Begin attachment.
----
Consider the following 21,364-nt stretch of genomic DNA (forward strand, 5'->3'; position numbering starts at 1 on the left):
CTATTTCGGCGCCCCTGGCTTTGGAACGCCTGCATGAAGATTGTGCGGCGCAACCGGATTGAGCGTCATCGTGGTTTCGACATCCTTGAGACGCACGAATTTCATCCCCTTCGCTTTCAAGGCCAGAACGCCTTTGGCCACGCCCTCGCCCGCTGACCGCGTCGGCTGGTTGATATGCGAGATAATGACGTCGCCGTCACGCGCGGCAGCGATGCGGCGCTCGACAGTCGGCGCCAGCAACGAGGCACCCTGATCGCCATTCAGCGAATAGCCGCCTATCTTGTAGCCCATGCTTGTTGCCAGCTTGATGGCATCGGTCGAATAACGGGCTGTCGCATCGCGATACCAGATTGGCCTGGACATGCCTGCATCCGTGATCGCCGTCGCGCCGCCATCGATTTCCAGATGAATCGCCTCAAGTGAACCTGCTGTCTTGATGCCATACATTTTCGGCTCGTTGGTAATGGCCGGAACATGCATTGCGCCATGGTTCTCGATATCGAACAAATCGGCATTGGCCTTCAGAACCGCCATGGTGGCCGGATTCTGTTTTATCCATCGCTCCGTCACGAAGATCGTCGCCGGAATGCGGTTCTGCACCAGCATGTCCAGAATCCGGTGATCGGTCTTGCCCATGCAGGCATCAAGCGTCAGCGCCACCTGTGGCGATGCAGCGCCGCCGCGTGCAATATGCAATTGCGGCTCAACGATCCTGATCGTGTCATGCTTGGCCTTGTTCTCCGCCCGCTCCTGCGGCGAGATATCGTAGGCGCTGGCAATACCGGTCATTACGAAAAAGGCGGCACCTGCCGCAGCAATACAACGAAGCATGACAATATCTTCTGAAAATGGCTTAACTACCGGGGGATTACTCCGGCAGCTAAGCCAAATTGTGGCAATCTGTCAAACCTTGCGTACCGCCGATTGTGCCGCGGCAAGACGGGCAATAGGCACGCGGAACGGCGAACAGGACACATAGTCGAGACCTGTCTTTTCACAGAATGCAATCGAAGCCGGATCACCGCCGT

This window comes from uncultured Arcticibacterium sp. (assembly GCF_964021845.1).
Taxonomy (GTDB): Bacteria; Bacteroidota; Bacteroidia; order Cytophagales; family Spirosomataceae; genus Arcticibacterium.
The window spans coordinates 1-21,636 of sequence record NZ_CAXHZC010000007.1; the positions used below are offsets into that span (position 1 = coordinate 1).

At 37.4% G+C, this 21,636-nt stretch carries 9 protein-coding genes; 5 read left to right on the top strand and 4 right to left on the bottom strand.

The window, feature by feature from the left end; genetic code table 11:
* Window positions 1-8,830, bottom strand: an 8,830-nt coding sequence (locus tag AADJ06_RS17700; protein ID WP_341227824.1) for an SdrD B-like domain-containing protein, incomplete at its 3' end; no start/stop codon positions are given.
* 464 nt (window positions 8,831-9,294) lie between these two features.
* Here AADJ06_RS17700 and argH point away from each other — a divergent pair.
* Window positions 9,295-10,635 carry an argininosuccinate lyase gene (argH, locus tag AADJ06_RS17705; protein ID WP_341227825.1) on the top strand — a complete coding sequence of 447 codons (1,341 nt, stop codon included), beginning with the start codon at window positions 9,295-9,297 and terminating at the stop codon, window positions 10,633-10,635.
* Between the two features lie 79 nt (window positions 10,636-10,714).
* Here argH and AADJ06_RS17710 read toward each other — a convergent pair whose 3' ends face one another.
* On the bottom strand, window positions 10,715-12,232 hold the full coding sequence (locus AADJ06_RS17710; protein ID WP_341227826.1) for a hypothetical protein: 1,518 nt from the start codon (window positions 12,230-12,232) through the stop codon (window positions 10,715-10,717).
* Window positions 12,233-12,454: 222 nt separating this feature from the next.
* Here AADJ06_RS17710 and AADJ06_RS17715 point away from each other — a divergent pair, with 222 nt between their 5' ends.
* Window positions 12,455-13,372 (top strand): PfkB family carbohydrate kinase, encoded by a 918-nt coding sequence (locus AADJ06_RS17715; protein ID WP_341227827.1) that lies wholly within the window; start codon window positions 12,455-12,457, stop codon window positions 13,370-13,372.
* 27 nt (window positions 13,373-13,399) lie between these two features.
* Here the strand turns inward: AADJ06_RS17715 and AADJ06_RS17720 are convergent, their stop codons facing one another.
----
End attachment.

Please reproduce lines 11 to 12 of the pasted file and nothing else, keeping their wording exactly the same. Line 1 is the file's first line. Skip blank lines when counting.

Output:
* Window positions 9,295-10,635 carry an argininosuccinate lyase gene (argH, locus tag AADJ06_RS17705; protein ID WP_341227825.1) on the top strand — a complete coding sequence of 447 codons (1,341 nt, stop codon included), beginning with the start codon at window positions 9,295-9,297 and terminating at the stop codon, window positions 10,633-10,635.
* Between the two features lie 79 nt (window positions 10,636-10,714).